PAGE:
What happens if you don’t have a will or your will does not meet florida will requirements
When there is no will executed or the will was not properly executed in accordance with the formalities of state law, the decedent’s property will be distributed in accordance with Florida’s intestate laws. Although Florida’s intestate laws vigorously protect family members, it excludes certain people from inheriting such as long-time unmarried partners, stepchildren, and in some cases, natural born children born out of wedlock, depending on the father’s steps taken during his lifetime to recognize the child. For these reasons, if your family circumstances are different and you would like to direct the disposition of your property different from how Florida intestate laws would, it is wiser to execute a will.
Under Florida law, if the deceased died with a spouse but no children or with common children only (with no children from other relationships), the entire estate goes to the surviving spouse.
The surviving spouse gets one-half of the estate of the deceased and the deceas’d’s descendants will share the balance per stirpes if either:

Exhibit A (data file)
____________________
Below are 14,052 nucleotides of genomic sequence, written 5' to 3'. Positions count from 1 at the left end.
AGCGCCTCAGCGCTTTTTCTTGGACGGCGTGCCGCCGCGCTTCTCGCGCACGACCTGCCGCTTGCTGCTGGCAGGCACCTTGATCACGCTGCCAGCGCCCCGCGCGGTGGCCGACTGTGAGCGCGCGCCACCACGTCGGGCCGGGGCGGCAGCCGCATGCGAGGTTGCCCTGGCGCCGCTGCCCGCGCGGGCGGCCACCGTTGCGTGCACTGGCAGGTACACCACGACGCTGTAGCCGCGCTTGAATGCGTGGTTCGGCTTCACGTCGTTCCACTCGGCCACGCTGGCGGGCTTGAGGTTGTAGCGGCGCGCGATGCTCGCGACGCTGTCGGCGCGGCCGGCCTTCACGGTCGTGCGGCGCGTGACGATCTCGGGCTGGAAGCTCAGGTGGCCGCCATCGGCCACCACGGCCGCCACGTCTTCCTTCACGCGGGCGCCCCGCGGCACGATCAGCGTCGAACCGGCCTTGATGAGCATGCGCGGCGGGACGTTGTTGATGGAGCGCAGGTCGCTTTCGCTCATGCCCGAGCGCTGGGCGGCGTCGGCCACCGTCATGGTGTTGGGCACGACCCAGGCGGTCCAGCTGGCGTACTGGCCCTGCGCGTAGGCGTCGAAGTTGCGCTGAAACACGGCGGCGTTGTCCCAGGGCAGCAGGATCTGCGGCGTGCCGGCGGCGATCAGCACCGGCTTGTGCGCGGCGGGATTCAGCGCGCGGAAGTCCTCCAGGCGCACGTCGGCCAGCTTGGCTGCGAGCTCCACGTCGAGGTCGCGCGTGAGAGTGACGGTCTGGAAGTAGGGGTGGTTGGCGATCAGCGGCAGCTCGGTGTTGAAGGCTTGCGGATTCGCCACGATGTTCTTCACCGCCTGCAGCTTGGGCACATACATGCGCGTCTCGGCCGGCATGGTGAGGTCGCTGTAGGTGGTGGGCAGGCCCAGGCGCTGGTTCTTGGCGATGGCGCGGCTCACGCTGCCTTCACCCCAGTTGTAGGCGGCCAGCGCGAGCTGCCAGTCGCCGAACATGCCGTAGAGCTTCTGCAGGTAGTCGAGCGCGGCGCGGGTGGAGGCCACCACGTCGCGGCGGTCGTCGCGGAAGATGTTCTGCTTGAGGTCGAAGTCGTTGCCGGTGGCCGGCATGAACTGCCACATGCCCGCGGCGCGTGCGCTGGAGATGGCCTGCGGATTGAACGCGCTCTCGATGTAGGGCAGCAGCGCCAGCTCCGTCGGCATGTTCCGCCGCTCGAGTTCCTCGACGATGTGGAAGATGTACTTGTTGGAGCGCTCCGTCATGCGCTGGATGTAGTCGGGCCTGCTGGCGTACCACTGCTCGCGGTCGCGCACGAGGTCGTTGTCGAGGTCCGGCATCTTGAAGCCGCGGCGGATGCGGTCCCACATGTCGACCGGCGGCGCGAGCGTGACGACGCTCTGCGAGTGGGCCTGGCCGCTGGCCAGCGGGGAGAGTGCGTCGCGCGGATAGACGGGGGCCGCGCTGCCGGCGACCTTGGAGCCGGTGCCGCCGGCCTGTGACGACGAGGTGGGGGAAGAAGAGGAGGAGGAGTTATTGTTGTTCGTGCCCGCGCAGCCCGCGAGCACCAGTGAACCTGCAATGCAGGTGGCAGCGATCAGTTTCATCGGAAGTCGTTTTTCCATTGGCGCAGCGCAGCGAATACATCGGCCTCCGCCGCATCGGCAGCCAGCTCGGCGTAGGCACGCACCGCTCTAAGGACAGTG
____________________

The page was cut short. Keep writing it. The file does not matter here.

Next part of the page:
(a) The deceased died with one or more descendants who are not descendants of the surviving spouse; or
(b) The deceased died with shared descendants with the surviving spouse but the surviving spouse also had descendants who are not children of the deceased.
If there is no surviving spouse because the deceased was single, divorced, or widowed at the time of death, the whole estate is shared by the descendants. If there are no descendants, the estate will be shared by the parents. If only one parent is alive, the whole estate goes to that parent. If there is no surviving parent, the whole estate goes to the deceased’s siblings and the descendants of any pre-deceased sibling. If there are no surviving parents or siblings, half of the estate will go to the deceased’s father’s family and the other half to the deceased’s mother’s family in the following manner: (a) first, to the surviving grandparents; (b) if none, to the surviving aunts or uncles or their descendants; (c) if none, to any kin; (d) if none, to the state.
Because of these complicated rules on intestate succession, it is best to plan one’s estate to ensure that the property will go to the preferred party that one seeks to direct their assets upon death.
What happens if someone tries to contest your will